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The newest browser-based free-to-play sensation, Card Hunter is a remarkable beast. If you’ve yet to roll the dice, band together a party of high-fantasy archetypes and start hacking and slashing your way to treasures abound, you’re missing out. The beauty of Card Hunter (explored in review here) is its depth, which can be easy to overlook if you’re just starting out, but it’s in there, waiting to hook you with customized decks, strategies and tactics to keep the spoils flowing.

In the world of Card Hunter, there’s a distinct line between the narrative-infused campaign adventures, and the tactical, knock-down-drag-out matches against online opponents. The campaign really shines thanks to its quirky nods to nerdom proper and the varied encounters against magnificent beasts. On the other hand, once you’ve acquainted yourself with the game’s systems, there’s little additional knowledge the campaign can bestow that will adequately prepare you for the jump to the arena.

That transition may be alarming to some players who’ve spent their time slogging through dungeons to rescue grateful wizards and fair maidens. The first step into the Multiplayer tab can be overwhelming, as a list of player names cascade on both sides of the screen and you set about making a competitive party. After spending more time than I care to admit butting heads against the best elves, dwarves and humans the ranked-match system assigned, I’ve come to share what I learned the hard way, in order to smooth your transition into online dominance.

If you’re getting ready to jump headfirst into Card Hunter multiplayer, here are a few helpful points to make sure you’re occupying a victory square, rather than a shallow grave.

1. Get to know Gary


Sure, playing the adventure might seem like a logical first step, and it is. Spend some time with Gary the Dungeon Master and his many modules during the campaign before you decide to strike out on your own. It’s possible to jump right into the multiplayer arena after only two matches against Gary, but you’d have to drop some premium cash to go this route and there’s a lot more waiting for you if you keep on adventuring.

Once you’ve unlocked all three character classes in the campaign – which happens relatively early – you’ll have a full party. Next on the list is to get to level 6, at which point Gary will gift you a multiplayer starter pack that will include three characters and an assortment of totally viable equipment for new players.

You can mess around with your gear in the Multiplayer Keep if you like, but it’s unlikely that anything you’ve wrested from the cold dead (or undead) hands of your fallen enemies will outperform the items in the starter pack. At this point your first online match will be against Gary, so you can get the lay of the land and learn how online matches work. That’s all there is to getting started, knock ‘em dead.

2. Learn your arsenal


Card Hunter wisely levels the playing field in multiplayer, promoting all characters to the max level of 18 in order to standardize health and power orbs. After you’ve snagged your starter pack from Gary the Benevolent, scoping out three new heroes covered in max-level equipment is going to be a bit of a shock. Since each piece of equipment lends 3-5 cards to your deck, you’re looking at a few dozen cards per character. Spend some time getting to know each card, making a mental inventory of what each class will bring to the online table.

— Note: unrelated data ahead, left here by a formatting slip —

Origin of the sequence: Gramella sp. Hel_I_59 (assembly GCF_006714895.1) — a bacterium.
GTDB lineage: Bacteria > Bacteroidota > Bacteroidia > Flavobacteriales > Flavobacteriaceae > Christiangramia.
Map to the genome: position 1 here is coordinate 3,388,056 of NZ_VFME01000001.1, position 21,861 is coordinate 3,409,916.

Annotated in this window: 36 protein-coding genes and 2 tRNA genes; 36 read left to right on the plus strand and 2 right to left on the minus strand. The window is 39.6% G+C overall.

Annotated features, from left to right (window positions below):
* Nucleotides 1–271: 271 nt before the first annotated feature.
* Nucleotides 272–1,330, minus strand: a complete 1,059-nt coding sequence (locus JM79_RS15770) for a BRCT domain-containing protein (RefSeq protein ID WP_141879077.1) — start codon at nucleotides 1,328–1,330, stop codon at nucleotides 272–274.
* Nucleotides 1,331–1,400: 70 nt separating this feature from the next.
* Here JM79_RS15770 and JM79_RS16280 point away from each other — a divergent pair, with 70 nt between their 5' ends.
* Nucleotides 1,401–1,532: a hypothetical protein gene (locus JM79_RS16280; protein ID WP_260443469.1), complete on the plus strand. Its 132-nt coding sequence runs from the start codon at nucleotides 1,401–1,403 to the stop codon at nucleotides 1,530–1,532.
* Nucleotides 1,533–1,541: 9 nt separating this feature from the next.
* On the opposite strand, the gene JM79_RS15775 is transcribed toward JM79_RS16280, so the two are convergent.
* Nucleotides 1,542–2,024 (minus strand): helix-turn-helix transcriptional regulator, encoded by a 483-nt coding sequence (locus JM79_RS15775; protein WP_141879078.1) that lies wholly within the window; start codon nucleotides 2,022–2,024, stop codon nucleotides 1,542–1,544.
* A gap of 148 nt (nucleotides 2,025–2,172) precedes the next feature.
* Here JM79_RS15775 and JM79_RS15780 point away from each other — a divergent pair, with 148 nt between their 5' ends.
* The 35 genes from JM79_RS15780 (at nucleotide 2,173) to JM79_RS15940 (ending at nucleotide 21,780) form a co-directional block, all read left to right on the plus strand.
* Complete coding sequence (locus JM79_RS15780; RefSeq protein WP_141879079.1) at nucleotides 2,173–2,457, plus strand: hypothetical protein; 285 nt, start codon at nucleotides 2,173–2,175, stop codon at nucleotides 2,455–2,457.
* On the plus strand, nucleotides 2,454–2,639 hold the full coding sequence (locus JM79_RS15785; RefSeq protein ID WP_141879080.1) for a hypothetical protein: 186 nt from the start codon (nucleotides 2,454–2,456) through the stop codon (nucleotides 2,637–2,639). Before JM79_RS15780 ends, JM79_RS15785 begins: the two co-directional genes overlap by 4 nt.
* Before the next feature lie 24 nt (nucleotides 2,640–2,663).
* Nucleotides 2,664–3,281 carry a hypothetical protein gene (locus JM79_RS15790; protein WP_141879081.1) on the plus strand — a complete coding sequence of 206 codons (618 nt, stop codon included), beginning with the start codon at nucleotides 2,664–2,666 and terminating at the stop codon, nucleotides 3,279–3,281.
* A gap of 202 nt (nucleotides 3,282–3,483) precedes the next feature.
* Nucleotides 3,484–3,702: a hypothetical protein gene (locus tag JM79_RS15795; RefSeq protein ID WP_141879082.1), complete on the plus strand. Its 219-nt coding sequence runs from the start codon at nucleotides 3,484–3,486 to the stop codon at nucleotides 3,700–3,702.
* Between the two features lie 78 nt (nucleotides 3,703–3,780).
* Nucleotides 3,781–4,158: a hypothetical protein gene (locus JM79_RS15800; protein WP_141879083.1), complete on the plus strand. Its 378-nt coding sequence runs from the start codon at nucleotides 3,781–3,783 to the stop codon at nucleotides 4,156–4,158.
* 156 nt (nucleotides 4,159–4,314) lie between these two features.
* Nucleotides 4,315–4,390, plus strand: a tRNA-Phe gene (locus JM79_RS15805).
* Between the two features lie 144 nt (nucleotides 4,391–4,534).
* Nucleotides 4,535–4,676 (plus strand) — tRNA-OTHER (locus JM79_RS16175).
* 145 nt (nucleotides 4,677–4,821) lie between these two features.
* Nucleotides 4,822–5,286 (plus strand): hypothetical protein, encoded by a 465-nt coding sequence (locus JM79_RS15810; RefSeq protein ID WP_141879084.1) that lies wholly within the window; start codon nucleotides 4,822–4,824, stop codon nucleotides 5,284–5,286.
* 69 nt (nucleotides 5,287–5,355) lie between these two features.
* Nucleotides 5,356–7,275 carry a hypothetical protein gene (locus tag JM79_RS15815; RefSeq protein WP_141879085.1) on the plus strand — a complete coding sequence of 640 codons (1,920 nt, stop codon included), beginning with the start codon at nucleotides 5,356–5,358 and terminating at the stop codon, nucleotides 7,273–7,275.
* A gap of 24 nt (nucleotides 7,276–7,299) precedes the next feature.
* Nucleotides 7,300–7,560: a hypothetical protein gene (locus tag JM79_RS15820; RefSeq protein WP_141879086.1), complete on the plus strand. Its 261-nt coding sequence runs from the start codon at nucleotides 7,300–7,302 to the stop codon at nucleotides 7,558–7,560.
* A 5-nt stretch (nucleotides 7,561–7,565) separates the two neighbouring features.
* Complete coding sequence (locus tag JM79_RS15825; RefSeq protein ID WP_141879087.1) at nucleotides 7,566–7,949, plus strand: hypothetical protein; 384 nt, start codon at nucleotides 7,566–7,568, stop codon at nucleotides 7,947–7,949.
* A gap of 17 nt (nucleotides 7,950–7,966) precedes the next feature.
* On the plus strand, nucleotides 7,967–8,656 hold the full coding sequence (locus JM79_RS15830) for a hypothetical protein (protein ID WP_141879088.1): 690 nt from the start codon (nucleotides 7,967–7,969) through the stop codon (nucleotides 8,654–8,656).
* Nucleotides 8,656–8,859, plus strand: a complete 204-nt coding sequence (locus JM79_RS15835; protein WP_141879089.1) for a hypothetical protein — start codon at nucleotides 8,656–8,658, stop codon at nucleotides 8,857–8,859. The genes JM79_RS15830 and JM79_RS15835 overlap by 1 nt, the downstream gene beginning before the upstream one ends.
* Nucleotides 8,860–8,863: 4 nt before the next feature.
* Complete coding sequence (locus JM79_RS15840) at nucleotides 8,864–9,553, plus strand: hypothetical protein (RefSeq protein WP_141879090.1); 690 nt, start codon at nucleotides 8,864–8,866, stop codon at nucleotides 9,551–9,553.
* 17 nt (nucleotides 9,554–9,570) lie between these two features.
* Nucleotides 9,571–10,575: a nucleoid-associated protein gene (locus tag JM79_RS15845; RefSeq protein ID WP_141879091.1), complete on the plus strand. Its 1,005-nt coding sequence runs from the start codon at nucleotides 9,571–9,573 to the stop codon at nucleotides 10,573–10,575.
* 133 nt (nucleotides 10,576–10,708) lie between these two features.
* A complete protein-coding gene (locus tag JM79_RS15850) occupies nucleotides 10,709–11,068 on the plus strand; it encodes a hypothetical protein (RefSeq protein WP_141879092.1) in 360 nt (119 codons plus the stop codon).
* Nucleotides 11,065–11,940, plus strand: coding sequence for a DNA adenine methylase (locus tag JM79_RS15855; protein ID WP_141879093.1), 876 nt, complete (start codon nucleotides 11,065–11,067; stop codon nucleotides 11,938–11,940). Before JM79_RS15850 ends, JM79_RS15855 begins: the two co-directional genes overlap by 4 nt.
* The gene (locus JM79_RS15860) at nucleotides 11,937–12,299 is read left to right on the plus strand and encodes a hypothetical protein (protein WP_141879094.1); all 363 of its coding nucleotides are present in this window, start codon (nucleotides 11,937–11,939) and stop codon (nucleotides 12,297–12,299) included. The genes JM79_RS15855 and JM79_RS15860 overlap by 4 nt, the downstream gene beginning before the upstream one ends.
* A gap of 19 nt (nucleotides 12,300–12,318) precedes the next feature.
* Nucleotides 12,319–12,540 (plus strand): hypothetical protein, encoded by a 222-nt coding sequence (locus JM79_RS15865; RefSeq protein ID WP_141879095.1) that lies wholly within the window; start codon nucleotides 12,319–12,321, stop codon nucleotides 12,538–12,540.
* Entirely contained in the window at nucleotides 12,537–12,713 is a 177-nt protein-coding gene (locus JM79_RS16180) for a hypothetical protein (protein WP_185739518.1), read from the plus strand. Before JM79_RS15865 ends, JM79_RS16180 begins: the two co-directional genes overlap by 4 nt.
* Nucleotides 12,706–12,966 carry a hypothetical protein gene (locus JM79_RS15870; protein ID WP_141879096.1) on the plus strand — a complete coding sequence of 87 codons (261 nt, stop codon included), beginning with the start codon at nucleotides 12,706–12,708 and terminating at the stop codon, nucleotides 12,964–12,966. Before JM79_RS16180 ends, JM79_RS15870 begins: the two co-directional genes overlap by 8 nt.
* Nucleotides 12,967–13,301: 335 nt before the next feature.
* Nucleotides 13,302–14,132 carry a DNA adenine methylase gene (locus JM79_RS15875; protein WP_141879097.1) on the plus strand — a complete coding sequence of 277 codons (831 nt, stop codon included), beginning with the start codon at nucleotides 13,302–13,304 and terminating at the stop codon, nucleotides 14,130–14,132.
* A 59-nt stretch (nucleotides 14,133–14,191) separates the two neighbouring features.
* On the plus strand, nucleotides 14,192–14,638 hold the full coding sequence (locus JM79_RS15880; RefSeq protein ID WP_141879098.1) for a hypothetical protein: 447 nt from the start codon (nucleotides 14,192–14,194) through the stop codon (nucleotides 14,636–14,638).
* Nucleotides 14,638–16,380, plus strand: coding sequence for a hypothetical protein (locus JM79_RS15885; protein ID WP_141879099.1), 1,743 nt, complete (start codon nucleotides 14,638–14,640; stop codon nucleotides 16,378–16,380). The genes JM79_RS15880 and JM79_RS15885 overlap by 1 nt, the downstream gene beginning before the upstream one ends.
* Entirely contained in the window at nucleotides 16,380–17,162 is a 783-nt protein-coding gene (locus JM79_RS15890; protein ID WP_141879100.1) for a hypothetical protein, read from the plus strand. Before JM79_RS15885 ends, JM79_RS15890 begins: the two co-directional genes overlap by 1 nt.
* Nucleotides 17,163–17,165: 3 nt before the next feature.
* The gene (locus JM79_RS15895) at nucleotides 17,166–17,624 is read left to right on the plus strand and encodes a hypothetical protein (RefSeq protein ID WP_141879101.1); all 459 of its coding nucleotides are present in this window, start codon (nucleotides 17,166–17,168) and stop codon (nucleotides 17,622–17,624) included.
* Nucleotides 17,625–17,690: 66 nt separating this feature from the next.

This can be as simple as breaking down the number of attack, spell, armor and movement cards so you’ll have a better understanding of what’s coming up mid-fight. On the more complex end, knowing the power vs. cost potential of each shiny new item will serve you in the long run. As you unlock items and grow more comfortable with your power orb allocation (some items require power orbs – of which there are a finite amount), you’ll be better equipped to make decisions about what’s worth saving and what gets liquidated.

3. Three wins a day


The incentive to win multiplayer bouts – aside from an inflated rank and virtual bragging rights – is the gear. Card Hunter offers a win progression system that nets you statistically better gear the more victories you notch in your belt. Like the campaign adventures, every win earns you a loot chest, which holds precious items to further outfit your ambitious heroes in both single and multiplayer modes. The value of these chests depend on the quality of the items therein (common, uncommon, rare, epic and legendary) which is determined by where you are on your win progression.

For your first daily online win, you’ll score a chest with one guaranteed rare item, and three random items. A 3rd win equates to a guaranteed rare and uncommon, and two random items. Your 6th win offers a rare, two uncommon, and one random item. The 11th win holds a pair of rare items alongside two random items. And lastly, a 20th daily win nets you an epic and three random items.

Between those special reward points are common chests, each containing two random items. So looking at the scale, a minimum of three wins per day can guarantee you some nice equipment, with relatively little legwork. Even better, those random items can be anything, even epic and legendary equipment so there’s always a chance you’ll grab some great gear from unlikely places. Just remember that the win progression system resets daily, so if you’ve only got a few hours a week to dedicate, try to split it up over a few days to maximize rewards.